Islamic State fighters take part in a military parade along the streets of northern Raqqa province, June 30, 2014. A popular street magician was beheaded by ISIS after his tricks were deemed to be insulting to Allah. Reuters

A street magician in Syria beloved by children was beheaded by Islamic State group militants after his performances were deemed to be insulting to God, the Daily Mirror reported Wednesday. The murder of the magician, who was known as “Sorcerer,” was called “barbarism and butchery” by a Syrian activist who knew him but fled to safety in nearby Turkey.

"The magician was a popular man who entertained people with little tricks on the street like making coins or [a] phone disappear,” the activist told the British tabloid. "He was just called Sorcerer by people, and children loved him. He was doing nothing anti-Islamic, but he paid for it with his life.”

But to the Islamic State, the group formerly known as ISIS, the street magician’s tricks were anti-Islamic because they were performed through “illusions and falsehood,” according to the Mirror. They also said the Koran forbid the tricks because the time people spent captivated by them could have been better used by going to a mosque, the tabloid added.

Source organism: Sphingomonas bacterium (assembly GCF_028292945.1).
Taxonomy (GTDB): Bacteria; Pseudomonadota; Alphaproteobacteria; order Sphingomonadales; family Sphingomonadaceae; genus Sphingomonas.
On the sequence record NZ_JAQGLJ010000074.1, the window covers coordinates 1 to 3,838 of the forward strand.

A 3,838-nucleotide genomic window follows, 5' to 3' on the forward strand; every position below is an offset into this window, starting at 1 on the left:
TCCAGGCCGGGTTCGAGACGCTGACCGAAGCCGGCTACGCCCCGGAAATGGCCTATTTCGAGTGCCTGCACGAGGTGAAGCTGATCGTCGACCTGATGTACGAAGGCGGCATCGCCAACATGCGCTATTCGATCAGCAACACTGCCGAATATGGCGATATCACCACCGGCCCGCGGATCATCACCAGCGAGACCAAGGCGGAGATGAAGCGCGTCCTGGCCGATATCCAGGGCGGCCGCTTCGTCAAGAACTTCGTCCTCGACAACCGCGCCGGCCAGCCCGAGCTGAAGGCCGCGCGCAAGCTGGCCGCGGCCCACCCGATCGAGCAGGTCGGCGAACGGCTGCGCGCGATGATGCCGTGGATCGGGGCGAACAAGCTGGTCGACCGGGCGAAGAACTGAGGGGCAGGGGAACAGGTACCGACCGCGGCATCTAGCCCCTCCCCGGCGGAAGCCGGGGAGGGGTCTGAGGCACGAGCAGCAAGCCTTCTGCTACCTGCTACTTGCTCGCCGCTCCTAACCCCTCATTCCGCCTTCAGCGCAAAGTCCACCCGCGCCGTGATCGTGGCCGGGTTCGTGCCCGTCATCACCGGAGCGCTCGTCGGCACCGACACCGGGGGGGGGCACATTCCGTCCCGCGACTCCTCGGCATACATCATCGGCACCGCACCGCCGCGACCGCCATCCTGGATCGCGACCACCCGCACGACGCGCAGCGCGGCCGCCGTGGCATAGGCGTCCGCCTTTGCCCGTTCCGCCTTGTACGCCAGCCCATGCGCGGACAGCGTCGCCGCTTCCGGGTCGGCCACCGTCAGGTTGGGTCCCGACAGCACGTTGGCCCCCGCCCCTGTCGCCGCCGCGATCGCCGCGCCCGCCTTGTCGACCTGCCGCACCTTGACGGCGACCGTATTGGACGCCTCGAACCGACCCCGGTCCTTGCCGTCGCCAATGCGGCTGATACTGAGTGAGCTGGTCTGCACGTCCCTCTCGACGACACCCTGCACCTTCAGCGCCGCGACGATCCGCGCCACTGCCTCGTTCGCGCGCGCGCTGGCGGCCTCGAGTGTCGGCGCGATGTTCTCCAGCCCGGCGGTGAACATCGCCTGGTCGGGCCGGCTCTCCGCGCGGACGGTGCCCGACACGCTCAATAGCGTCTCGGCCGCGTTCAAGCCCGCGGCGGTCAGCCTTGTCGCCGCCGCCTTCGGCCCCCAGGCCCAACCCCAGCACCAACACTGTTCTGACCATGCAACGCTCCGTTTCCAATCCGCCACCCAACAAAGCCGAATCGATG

The street magician was a staple in Raqqa, the Syrian city where ISIS has its base of operations. He was performing in the eastern Syrian city when he was whisked away by ISIS militants and later beheaded in a public square.

"This is the reality of life in Raqqa, murdered in the name of Allah for performing a few tricks,” the activist said.

Reports of the street magician’s beheading surfaced a day after a deputy in ISIS’ police force in Syria was found beheaded on Tuesday, Reuters reported, citing the Syrian Observatory for Human Rights. The body of the deputy emir of ISIS’ al-Hesbah force in the Syrian province of Deir el-Zour was also found to be tortured. A message that read, “This is evil, you Sheikh,” was found on his corpse.